Our level of depravity is not synonymous with the youth. The generation before them, in places of trust and responsibility, have also been involved with activities that portend mental retardation, spiritual hocus-pocus, or some level of group mysticism. How do you steal from your company or business (even if you have the largest shares, or serve as the chairman) then pocket 90% of the loot, and go to church to give God 10% as tithe? The amazing part is the tendency that some people indeed believe that the penance of paying the tithe bestows on them a sense of restitution, a settled conscience. Laughable as it may sound, it is altogether possible that some righteous rogues actually believe that giving to God, or more appropriately, to the church (or the pastor) a portion from proceeds of their corruption, then all would be well.

When we find a scintilla of justification to contextualise the villainy of the tither, and the consuming ignorance of the church (some bordering on arrogance), then we add to the layers of foundations that pauperise our struggles for a virile, great nation under a righteous God who takes so much time and give so much rope in dispensing immediate righteous condemnation.

More soul-sapping were reports of some pastors who have allegedly taken possession of physical property (cars, buildings, other hardwares) that some harebrained worshippers willingly transfer to the church, in moments of ‘spiritual’ catharsis…but those property, in some cases, actually belong to the entire family who are completely ignorant of the generous giver’s beneficiary, nor of his mental or religious evolution. However, on being made aware of the wilful duplicity of the ‘righteous’ giver, the pastor plays the ostrich, or acts affronted! And these are the end-time bastion that would be relied upon to pull us back from the awesome pestilence of the devil and his infernal host, in the coming Armageddon. So, mentally, spiritually and governmentally, the Nigerian society is in a depressing cul-de-sac.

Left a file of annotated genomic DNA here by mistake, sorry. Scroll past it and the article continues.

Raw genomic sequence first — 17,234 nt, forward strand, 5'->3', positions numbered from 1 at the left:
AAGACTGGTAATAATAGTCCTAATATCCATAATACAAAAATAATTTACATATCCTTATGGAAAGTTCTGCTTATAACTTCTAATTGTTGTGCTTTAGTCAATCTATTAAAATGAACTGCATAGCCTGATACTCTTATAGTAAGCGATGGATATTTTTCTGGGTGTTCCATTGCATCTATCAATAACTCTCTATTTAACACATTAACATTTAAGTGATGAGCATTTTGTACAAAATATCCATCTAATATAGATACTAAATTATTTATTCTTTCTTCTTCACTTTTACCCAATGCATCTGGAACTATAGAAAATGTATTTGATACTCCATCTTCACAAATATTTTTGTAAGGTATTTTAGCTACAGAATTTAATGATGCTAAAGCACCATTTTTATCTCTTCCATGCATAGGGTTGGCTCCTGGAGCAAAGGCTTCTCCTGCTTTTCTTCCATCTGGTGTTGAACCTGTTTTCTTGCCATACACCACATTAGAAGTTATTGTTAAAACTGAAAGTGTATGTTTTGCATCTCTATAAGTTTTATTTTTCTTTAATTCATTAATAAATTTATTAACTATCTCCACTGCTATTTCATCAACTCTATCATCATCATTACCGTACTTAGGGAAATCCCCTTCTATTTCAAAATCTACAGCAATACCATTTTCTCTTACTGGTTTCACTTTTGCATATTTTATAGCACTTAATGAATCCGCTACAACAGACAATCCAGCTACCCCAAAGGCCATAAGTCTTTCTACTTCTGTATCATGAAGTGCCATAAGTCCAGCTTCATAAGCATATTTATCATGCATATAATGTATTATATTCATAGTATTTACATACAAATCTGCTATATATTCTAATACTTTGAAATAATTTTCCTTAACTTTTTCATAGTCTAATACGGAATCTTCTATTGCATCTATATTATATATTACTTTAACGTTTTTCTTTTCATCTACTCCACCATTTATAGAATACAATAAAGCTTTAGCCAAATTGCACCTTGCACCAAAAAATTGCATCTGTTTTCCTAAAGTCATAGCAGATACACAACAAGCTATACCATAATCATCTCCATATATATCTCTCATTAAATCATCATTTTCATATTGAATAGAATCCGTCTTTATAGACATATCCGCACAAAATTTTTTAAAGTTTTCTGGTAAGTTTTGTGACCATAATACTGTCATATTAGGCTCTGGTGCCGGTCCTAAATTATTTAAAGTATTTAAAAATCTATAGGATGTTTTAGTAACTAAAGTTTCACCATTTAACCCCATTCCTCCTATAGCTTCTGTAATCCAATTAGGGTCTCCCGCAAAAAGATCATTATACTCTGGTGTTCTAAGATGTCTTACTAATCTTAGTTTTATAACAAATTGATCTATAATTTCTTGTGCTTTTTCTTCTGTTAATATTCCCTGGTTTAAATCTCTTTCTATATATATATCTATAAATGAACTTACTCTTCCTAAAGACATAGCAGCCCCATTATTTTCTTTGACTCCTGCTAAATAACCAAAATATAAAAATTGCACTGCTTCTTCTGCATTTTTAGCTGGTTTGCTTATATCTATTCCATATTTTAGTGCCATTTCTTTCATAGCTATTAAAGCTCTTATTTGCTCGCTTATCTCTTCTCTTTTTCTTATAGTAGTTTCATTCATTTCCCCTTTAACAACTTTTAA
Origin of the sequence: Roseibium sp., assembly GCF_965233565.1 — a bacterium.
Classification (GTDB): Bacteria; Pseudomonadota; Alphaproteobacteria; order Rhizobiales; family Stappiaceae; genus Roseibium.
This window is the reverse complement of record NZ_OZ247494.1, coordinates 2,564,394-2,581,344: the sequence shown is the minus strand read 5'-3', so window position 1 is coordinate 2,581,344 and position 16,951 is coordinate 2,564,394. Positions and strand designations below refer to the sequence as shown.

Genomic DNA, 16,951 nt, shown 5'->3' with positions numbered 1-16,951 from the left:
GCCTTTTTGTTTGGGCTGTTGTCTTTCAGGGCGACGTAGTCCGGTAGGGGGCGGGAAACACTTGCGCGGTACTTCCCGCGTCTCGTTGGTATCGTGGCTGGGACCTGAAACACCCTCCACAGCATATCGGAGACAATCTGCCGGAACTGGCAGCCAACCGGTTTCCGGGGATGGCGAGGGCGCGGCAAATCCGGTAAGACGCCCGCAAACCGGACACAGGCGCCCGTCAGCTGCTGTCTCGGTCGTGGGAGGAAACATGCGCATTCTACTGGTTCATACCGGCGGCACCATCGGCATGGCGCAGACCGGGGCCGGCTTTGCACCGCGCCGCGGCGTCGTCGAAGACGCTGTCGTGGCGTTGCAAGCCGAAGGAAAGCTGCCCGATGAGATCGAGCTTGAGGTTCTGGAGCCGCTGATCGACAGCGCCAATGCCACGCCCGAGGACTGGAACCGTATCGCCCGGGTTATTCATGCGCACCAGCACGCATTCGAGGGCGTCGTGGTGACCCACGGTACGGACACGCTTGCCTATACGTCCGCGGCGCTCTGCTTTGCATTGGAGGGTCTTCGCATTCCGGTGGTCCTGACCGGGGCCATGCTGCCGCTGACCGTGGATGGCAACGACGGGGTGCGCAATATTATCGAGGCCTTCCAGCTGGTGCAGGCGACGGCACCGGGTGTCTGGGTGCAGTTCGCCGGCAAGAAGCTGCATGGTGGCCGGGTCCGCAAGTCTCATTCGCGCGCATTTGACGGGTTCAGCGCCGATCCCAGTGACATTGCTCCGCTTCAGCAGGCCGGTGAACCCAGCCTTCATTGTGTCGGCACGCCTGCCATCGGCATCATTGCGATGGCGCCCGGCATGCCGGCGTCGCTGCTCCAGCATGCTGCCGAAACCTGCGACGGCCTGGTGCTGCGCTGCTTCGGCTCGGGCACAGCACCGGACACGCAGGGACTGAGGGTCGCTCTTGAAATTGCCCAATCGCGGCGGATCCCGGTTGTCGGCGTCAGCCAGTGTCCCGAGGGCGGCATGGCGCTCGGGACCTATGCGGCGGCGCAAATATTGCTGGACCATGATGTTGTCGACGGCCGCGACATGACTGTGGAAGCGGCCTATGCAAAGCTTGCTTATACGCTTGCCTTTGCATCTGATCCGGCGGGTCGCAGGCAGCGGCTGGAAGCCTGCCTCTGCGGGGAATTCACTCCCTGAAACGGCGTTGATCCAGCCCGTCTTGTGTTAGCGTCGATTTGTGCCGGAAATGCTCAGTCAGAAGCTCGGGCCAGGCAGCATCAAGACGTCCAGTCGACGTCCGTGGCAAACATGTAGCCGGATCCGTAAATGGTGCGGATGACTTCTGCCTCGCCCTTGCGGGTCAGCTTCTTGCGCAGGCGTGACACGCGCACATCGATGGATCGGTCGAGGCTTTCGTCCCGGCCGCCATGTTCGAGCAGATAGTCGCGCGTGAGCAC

Then, our ethnic and tribal relations are sorely tested. Nigerians are so divided, with obvious push from politicians and profiteers of irredentism that every act and statement are now filtered through frames of ethnicity, religion and tribal affiliations. It is grotesque when every kidnapping is surely by the Fulani herders; every fake product is likely by an Igbo trader; most, if not all, romance fraud, is, of course, by a Yoruba chap. Broken and brittle are words that now describe our national fabric which ought to be a one-size-fit-all coverlet for our more than 200 nationalities. The entreaty, ‘love your neighbour as yourself’ is trampled in these times.

We accept abnormal tendencies, and normalize deviants and pedeophiles who have star-rights, not human rights. We indulge buffoons as political representatives because some hawk-eyed godfather has assumed power of omniscience to identify great works of God in one man or woman. We are no more shocked or incensed when ritualists kidnap and disgorge our children for money-making condiments. We are no longer troubled when kidnappers ask for and receive humongous ransoms, even from highly placed persons, and strategic functionaries – in a world where phone calls and electric messages can be traced to the tiniest end of the pin-point. We are now in a society that vilifies honest actions of upright individuals, and deodorizes the unfortunate excesses of dubious characters.
We are sinking!